This was precisely a legal proceeding that was meant to ensure justice was observed to settle the conflict. The successful admission of Alabama as a slave state by the year 1819 converged the Free states and slave states to equal representations in the senate. This was achieved through pairing Maine and Missouri to be Free states. This equality was to be maintained. The two bills were later merged together as one senate, both having a clause forbidding slavery in Missouri and further prohibiting slavery in the remaining parts of Louisiana the Upper north 36 30’N lat and the southern boundary latitude of Missouri.
This compromise bill was rejected by the house. The rejection called for another conference meeting made up of members from both houses to ponder the issue not based on legal procedure but this time to consider equity and fairness was done on both sides. These bills were however, treated as separate entities and by March, 1820, Maine achieved its goals and it was made a state of its own while Missouri was authorized to establish a constitution of its own having no restrictions on slavery.
Stern legal procedures were to be observed in order to ensure the senate proceedings were not driven by personal or individual opinions, but whatever move taken was to be a consolidation of thoughts through various forums and consultations. The provisions to the Missouri constitution permiting the immigration of the free blacks to the states was highly objected by the many northern congressmen, a situation which called for another congressional compromise. This discourse would have stirred more conflicts once more. Stern legal procedures were to be observed this time round to settle this dispute (http://www. pbs. org/wgbh/aia/part3/3h511.
html). The Missouri legislature stood up vividly this time round to defend his constitution and held its power high that nothing in his constitution would be interpreted to abridge the rights of the citizens of United States a move that saw the charter ratified and Missouri was admitted to the Union In August 1821. Henry Clay, the speaker of the senate did not either match to secure passage of the entire compromise. The application of Missouri to be offered consideration for statehood sparked a bitter debate in the congress concerning the issue of territories which had been created as a result of the purchase of Louisiana of 1803.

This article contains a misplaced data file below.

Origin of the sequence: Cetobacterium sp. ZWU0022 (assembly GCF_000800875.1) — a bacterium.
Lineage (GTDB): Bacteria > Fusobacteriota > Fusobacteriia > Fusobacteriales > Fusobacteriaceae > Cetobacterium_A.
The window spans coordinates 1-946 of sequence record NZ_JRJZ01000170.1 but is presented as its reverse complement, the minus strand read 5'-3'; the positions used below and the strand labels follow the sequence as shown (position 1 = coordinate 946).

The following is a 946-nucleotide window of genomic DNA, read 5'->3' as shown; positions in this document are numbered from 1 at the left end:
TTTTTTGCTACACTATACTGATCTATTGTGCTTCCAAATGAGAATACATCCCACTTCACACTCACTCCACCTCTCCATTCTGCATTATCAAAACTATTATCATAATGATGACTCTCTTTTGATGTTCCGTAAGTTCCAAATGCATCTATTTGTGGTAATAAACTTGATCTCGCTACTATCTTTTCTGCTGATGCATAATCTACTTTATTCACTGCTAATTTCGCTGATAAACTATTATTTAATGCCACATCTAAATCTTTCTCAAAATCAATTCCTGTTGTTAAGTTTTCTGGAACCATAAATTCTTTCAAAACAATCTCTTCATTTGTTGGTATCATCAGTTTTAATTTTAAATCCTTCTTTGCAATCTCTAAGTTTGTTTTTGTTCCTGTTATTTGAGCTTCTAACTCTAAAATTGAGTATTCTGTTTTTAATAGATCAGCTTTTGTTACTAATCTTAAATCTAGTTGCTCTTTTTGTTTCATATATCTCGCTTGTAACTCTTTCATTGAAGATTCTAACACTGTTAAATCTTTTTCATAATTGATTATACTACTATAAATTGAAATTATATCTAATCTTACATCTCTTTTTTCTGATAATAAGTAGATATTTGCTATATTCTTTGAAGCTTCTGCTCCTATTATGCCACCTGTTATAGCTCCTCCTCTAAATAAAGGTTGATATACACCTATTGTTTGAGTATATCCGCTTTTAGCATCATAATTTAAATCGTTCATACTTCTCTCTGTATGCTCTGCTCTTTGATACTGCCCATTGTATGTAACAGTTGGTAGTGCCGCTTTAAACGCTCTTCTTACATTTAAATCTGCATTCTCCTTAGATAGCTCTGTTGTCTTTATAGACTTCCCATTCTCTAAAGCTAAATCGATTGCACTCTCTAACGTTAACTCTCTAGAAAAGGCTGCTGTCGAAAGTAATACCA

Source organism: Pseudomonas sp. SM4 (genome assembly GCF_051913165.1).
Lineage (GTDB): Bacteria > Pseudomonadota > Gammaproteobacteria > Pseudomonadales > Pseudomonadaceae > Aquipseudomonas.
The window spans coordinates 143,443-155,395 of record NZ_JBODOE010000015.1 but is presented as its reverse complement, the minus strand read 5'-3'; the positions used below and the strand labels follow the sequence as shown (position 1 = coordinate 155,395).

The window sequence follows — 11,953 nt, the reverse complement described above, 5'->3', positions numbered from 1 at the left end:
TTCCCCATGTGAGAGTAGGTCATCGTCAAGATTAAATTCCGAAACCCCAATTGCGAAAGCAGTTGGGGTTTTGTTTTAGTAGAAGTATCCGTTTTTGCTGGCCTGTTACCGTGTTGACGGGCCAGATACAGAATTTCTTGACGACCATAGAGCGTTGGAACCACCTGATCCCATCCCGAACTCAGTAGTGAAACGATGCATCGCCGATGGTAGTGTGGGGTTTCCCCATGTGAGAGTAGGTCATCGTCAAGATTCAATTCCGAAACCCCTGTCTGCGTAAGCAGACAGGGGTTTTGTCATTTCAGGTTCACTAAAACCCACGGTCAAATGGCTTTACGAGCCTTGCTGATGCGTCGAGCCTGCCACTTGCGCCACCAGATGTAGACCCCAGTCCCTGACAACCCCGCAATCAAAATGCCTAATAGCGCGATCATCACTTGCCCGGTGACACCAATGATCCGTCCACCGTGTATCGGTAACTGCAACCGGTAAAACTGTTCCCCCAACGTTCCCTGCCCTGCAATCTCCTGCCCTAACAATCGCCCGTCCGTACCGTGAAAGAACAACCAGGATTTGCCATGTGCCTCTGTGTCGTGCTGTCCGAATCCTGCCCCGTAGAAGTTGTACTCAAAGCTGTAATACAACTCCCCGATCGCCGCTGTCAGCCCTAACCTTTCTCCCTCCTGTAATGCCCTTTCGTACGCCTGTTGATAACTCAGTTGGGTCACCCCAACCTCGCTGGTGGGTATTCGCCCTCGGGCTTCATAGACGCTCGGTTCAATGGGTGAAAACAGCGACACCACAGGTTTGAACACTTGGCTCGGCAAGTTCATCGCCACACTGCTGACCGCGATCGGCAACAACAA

With the concern that the southern end would have representational advantage, Ney York Congressman James Tallmadge introduced another amendment that was to prohibit any further expansion of slavery within the area. This action was however, to set the children of Missouri free. Despites the many dangers and challenges for having free blacks intermingling with slaves, Tallmadge come out rightly to defend his people, and he declared that he was aware of the will of his constituents and as their representatives he avowed to proclaim their hatred to slavery occurring in any shape.
Once more, legal procedures had to take toes to resolve this conflict and a consensus was reached when the two parts compromised the situation. At last the northern part of Massachusetts finally become Maine and it was later admitted to the union as a free state the same time when Missouri was being admitted as a slave state. The two ends thereby, maintained an equal balance of regions where Missouri had 12, and Maine got 12 respectively. By and large, an imaginary line, 36 digress 30 minutes north latitude was drawn while the portions of Louisiana territory lying along the north of the compromise line were to be set as Free states
(http://civilwar. bluegrass. net/secessioncrisis/200303. html). Work Cited Secession Crisis: The Missouri Compromise “A Balance of Power” March 3, 1820. Retrieved on 24th July 2009 from, http://civilwar. bluegrass. net/secessioncrisis/200303. html Missouri Compromise. Retrieved on 24th July 2009 from, http://www. pbs. org/wgbh/aia/part3/3h511. html The Missouri Compromise. Retrieved on 24th July 2009 from, http://www. americaslibrary. gov/cgibin/page. cgi/aa/presidents/monroe/compromise_1 Missouri Compromise. Retrieved on 24th July 3009 from, http://www. infoplease. com/ce6/history/A0833427. html